HISTORY will likely show Australia's nationwide series of COVID-19 lockdowns were a key reason why the nation was able to bring an initial peak of coronavirus cases quickly under control.
We were told at the time to expect the restrictions to last for six months at least, but Canberra and the state and territory governments are now intent on more quickly reopening our shuttered society, with schools and tourism two of the focuses in NSW this week.
After pushing teachers to convert lessons into online content, the state government changed tack early this month, ordering students back to school one day a week in a staggered reintroduction to the classroom.
This week, Premier Gladys Berejiklian announced she expects full five-day-a-week school attendance from Monday, with fear of the virus not an acceptable reason for absence.
Coronavirus does not appear as harmful to most children as it is to older adults, but they can and do contract the virus, and there's no reason to believe they could not be links in a chain of community transmission.
This controversial forced return to school is unsurprisingly causing concern among teachers and their unions, regardless of the soothing words and cleanliness protocols - minus social distancing - emanating from the government.
Corresponding unease will likely accompany the reawakening of tourism once restrictions on travel within NSW are lifted on June 1.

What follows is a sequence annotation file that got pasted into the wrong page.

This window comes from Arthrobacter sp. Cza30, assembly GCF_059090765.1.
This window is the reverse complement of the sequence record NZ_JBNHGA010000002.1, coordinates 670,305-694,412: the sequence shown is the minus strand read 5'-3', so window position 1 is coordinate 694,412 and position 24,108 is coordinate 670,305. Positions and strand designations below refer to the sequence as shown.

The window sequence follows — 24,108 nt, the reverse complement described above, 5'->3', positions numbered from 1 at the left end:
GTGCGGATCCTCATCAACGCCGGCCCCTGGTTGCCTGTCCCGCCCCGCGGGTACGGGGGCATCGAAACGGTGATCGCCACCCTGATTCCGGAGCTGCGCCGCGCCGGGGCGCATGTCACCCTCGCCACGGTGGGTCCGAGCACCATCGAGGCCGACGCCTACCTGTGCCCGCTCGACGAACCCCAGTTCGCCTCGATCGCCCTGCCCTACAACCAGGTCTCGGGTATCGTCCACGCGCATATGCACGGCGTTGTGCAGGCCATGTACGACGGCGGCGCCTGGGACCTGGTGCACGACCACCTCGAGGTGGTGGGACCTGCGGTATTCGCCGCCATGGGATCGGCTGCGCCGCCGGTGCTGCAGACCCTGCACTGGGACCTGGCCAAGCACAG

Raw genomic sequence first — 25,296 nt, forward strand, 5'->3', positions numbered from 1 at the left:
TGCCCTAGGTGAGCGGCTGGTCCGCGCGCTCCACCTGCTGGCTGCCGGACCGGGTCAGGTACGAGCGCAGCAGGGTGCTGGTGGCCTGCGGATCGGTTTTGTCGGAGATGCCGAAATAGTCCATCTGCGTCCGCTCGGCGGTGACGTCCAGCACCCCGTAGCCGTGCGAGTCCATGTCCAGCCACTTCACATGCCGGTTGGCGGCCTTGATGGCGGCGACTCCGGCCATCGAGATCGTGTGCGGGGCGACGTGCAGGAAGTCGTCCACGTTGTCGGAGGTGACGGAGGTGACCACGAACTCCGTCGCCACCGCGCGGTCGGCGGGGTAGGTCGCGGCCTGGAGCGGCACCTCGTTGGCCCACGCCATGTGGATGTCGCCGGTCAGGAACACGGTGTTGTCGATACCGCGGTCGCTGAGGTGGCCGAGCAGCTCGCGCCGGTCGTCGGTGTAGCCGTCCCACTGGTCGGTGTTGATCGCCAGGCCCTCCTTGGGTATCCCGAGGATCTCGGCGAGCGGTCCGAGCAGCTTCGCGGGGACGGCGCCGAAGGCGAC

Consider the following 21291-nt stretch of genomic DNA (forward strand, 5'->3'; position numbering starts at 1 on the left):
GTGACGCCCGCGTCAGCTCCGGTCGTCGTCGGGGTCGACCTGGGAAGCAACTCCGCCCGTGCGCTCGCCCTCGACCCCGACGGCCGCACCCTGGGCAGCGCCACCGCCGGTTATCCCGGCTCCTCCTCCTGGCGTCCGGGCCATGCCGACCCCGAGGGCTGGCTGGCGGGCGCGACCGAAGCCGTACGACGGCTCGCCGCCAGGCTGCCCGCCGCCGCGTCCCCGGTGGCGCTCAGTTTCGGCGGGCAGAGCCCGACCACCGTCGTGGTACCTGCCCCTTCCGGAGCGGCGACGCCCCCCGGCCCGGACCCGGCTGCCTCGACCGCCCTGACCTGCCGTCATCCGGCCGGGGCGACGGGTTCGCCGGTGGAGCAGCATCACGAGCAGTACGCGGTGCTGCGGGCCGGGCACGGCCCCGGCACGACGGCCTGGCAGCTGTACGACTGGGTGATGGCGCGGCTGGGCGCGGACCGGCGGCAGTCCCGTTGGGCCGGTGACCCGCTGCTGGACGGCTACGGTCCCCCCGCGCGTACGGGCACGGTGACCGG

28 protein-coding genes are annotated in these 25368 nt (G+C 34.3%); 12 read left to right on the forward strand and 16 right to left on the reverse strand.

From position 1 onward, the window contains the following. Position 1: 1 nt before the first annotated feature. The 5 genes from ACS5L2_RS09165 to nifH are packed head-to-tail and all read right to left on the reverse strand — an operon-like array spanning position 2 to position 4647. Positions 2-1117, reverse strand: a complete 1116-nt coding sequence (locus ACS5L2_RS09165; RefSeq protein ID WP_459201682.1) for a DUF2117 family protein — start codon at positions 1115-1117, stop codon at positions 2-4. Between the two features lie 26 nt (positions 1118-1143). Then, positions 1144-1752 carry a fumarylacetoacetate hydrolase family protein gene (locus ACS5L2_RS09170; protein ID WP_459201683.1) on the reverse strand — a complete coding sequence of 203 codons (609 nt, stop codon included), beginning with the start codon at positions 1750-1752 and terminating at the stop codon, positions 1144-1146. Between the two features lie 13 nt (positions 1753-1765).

We only need look back to the Easter week, when NSW MLC Don Harwin lost his ministerial job after being caught travelling between Sydney and his Pearl Beach holiday house.
Up and down the coast, police were booking non-residents in tourist towns, aided, it seems, in some cases, by zealous "locals" who did not want the virus brought in by "outsiders".
Bookings are already taking off on news of the travel resumption, and businesses in tourism towns will no doubt welcome an improvement in financial positions rendered parlous by COVID-19.
But not everyone sees the world through business eyes.
Unfamiliar faces may well be viewed with suspicion - especially if case numbers rise as restrictions are relaxed - in the same way that every sniffle in the classroom from now on will have a charged effect like never before.
As we tread warily towards our new normality, the social challenges of recovery are only beginning.
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